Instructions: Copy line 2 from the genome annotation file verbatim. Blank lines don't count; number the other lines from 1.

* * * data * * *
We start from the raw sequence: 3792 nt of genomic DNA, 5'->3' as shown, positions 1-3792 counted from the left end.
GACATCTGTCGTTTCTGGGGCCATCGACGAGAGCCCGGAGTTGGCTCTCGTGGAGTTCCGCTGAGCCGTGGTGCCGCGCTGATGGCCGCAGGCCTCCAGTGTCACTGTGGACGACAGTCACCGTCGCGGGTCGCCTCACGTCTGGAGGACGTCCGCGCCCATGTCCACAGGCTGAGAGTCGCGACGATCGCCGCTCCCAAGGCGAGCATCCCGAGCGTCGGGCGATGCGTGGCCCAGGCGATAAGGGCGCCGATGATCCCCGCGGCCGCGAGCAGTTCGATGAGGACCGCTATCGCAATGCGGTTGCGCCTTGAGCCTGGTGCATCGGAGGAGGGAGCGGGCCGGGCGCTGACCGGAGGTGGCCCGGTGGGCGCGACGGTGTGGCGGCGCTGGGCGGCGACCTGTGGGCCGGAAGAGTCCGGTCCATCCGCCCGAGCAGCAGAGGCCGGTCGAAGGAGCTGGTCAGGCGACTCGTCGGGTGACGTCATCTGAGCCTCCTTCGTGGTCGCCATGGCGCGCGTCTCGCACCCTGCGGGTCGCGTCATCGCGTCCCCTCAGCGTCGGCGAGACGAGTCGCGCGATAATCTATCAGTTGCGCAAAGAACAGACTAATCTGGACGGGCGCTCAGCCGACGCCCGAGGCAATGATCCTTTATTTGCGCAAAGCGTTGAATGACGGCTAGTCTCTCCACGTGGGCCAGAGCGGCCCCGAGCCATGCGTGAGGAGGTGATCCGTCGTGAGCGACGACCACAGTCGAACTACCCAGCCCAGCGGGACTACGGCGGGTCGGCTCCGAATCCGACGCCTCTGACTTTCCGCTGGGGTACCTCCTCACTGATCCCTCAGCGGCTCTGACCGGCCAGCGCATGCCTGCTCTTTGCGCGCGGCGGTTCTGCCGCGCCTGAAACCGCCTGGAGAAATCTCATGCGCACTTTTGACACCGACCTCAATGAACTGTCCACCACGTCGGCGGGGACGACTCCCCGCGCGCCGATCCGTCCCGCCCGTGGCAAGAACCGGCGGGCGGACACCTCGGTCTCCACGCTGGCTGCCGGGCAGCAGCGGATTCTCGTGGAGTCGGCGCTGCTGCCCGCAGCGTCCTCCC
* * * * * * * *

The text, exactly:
GACATCTGTCGTTTCTGGGGCCATCGACGAGAGCCCGGAGTTGGCTCTCGTGGAGTTCCGCTGAGCCGTGGTGCCGCGCTGATGGCCGCAGGCCTCCAGTGTCACTGTGGACGACAGTCACCGTCGCGGGTCGCCTCACGTCTGGAGGACGTCCGCGCCCATGTCCACAGGCTGAGAGTCGCGACGATCGCCGCTCCCAAGGCGAGCATCCCGAGCGTCGGGCGATGCGTGGCCCAGGCGATAAGGGCGCCGATGATCCCCGCGGCCGCGAGCAGTTCGATGAGGACCGCTATCGCAATGCGGTTGCGCCTTGAGCCTGGTGCATCGGAGGAGGGAGCGGGCCGGGCGCTGACCGGAGGTGGCCCGGTGGGCGCGACGGTGTGGCGGCGCTGGGCGGCGACCTGTGGGCCGGAAGAGTCCGGTCCATCCGCCCGAGCAGCAGAGGCCGGTCGAAGGAGCTGGTCAGGCGACTCGTCGGGTGACGTCATCTGAGCCTCCTTCGTGGTCGCCATGGCGCGCGTCTCGCACCCTGCGGGTCGCGTCATCGCGTCCCCTCAGCGTCGGCGAGACGAGTCGCGCGATAATCTATCAGTTGCGCAAAGAACAGACTAATCTGGACGGGCGCTCAGCCGACGCCCGAGGCAATGATCCTTTATTTGCGCAAAGCGTTGAATGACGGCTAGTCTCTCCACGTGGGCCAGAGCGGCCCCGAGCCATGCGTGAGGAGGTGATCCGTCGTGAGCGACGACCACAGTCGAACTACCCAGCCCAGCGGGACTACGGCGGGTCGGCTCCGAATCCGACGCCTCTGACTTTCCGCTGGGGTACCTCCTCACTGATCCCTCAGCGGCTCTGACCGGCCAGCGCATGCCTGCTCTTTGCGCGCGGCGGTTCTGCCGCGCCTGAAACCGCCTGGAGAAATCTCATGCGCACTTTTGACACCGACCTCAATGAACTGTCCACCACGTCGGCGGGGACGACTCCCCGCGCGCCGATCCGTCCCGCCCGTGGCAAGAACCGGCGGGCGGACACCTCGGTCTCCACGCTGGCTGCCGGGCAGCAGCGGATTCTCGTGGAGTCGGCGCTGCTGCCCGCAGCGTCCTCCC